A man has been jailed for more than two years over his role in attempted raids on North-east cash machines.
Peter O’Brien, 34, was sentenced when he appeared at the High Court in Aberdeen after admitting his part in the offences.
O’Brien, who was not present while the attacks on two North-east ATMs were carried out, provided the raiders with a car and allowed them to stay at his city flat after receiving “threats” that he and his family would be harmed if he did not.
The crimes were carried out by Liverpudlians Robin Vaughan, Joseph McHale and Kevin Schruyers, who travelled to Aberdeenshire to break into ATMs, netting £130,000 – all three have since been jailed for their roles in the offences.
O’Brien let the men use his Audi in the attempted thefts as well as letting them stay at his flat in Aberdeen.
The theft bids saw gas pumped into the machines in an attempt to cause an explosion and free the cash.
The offences took place on October 28, 2013.
O’Brien was represented in court by advocate Vincent Belmonte who said his client had known one of his former co-accused Joseph McHale from Liverpool, and met him by coincidence when he moved to Aberdeen.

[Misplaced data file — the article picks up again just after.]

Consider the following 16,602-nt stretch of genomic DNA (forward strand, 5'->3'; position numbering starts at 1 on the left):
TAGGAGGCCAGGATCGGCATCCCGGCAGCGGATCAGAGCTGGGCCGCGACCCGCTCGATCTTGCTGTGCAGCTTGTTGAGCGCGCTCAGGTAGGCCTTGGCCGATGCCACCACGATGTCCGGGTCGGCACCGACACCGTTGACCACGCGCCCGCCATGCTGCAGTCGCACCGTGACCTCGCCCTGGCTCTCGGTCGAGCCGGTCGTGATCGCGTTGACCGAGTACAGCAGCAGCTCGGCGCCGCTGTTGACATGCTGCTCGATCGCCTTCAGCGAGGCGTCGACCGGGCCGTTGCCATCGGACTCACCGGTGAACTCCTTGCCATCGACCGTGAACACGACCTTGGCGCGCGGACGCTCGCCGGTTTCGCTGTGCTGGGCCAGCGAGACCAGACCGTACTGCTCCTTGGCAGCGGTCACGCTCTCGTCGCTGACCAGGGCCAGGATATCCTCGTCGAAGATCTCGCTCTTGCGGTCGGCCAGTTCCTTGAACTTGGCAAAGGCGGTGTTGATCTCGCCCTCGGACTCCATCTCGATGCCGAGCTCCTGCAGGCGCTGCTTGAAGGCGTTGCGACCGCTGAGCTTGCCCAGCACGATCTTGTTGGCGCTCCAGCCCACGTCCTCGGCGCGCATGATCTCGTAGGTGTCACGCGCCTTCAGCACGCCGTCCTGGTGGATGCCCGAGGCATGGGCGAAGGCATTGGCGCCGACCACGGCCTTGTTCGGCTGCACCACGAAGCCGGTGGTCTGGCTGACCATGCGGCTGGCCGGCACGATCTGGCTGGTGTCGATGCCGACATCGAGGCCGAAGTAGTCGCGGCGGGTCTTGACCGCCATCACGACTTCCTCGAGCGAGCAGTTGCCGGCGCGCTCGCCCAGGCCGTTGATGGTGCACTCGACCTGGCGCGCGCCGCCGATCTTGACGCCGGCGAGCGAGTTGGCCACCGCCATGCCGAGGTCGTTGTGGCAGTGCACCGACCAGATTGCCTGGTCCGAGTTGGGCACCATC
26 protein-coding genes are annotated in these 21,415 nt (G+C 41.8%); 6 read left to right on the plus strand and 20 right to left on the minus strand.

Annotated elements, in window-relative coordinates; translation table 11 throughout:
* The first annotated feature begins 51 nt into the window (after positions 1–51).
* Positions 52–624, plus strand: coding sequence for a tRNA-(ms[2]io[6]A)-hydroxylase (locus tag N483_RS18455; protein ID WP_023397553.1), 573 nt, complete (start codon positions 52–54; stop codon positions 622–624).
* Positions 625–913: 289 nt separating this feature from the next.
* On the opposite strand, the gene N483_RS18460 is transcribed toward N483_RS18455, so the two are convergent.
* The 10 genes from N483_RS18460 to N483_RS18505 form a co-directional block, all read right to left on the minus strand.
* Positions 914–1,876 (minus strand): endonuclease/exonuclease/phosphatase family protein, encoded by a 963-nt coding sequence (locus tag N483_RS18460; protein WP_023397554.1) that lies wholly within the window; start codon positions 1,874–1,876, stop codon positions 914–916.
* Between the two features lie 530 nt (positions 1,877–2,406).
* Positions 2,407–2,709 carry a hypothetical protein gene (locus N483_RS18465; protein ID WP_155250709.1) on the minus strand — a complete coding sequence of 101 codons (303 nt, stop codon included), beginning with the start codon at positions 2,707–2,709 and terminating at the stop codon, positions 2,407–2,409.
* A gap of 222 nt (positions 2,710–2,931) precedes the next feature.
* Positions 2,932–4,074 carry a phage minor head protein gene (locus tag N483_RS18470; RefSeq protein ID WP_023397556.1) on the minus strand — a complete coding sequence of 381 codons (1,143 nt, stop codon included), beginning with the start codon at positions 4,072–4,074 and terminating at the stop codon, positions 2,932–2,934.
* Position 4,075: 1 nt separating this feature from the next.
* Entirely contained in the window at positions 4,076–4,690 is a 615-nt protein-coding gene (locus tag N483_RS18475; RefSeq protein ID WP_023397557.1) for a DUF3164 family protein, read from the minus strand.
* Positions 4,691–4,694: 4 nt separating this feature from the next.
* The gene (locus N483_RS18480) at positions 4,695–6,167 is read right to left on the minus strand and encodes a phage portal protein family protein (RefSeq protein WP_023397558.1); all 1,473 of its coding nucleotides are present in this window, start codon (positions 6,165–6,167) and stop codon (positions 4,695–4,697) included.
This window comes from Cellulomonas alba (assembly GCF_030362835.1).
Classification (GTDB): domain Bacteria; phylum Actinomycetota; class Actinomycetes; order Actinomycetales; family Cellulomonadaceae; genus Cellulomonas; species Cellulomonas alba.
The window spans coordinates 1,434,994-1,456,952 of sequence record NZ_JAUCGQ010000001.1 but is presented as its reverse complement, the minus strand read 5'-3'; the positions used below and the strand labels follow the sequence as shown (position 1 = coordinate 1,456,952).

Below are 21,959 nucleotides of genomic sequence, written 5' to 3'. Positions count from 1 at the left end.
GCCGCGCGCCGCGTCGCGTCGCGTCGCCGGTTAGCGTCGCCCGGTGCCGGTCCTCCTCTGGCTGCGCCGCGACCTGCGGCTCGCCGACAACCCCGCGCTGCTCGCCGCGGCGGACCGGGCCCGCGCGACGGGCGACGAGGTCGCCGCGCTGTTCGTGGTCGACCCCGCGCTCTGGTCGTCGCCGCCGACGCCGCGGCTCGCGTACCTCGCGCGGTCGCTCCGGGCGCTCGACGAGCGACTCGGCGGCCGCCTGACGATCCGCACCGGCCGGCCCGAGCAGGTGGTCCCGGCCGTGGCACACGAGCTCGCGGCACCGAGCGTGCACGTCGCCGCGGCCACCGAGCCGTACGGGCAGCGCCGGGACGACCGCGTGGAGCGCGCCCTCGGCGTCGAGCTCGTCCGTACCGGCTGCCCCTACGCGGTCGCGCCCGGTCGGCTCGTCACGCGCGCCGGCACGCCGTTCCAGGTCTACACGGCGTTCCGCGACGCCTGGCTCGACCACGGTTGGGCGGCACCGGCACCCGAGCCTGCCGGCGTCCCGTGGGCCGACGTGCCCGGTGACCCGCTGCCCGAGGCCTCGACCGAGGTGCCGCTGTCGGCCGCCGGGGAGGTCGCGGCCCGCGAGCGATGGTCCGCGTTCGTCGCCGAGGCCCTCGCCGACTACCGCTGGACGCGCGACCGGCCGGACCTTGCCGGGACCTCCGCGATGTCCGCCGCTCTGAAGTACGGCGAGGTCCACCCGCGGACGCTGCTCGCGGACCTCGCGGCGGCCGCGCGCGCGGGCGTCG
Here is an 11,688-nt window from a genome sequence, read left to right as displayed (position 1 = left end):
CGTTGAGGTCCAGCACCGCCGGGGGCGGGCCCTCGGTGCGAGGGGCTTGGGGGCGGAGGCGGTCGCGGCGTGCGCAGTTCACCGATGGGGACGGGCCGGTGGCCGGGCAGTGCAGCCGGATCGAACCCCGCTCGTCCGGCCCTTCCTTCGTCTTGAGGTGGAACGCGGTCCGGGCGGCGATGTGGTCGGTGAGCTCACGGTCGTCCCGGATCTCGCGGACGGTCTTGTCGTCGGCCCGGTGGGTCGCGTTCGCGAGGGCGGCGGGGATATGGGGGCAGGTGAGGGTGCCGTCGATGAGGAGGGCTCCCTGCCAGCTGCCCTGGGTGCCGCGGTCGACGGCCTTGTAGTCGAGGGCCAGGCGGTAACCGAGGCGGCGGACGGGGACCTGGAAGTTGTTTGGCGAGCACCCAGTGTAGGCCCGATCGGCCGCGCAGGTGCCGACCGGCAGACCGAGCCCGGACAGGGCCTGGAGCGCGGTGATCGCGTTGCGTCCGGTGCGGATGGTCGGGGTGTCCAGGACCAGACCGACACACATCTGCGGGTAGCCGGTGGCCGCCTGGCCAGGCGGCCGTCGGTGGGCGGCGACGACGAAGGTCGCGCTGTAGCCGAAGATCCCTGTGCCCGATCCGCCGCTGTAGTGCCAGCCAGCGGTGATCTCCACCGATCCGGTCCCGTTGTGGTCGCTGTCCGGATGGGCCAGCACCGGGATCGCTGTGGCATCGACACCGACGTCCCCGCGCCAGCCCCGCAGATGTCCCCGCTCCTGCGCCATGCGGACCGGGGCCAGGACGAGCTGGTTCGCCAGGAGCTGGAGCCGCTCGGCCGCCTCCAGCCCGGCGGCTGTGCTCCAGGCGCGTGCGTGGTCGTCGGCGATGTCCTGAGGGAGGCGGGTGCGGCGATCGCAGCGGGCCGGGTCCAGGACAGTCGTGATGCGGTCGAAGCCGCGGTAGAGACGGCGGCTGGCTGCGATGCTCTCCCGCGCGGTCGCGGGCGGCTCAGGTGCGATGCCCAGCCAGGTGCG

He said: “He was not aware that McHale was involved in these crimes.
“He did not become aware until McHale became aware that O’Brien had a car.
“In discussion with McHale it became clear that McHale was involved in breaking into ATMs with others and they wished to use O’Brien’s car.”
Mr Belmonte said when his client refused he was “threatened with violence” and told he and his family would be attacked.
Mr Belmonte said: “He was terrified of these men, so terrified of them he did not take the opportunity when they were not present to contact the authorities to let them know what was going on.
“He regrets his involvement very much, he was sure the threats he was receiving were genuine.”
During his previous court appearance O’Brien admitted that while acting along with others he broke into the Clydesdale Bank on Stonehaven’s Ann Street with intent to steal.
He admitted a further charge of breaking into the Bank of Scotland at Constitution Street, Inverurie, also while acting along with others, with intent to steal.
O’Brien also admitted failing to appear in court on April 25, 2016.
He was handed a total of two years and three months in jail – two years for the main charges and three months for failing to appear in court.
Judge Lord Matthews told O’Brien, of St Luke’s Close, Merthyr Tydfil, that he took into account what had been said on his behalf, but that in the circumstances custody was “inevitable”.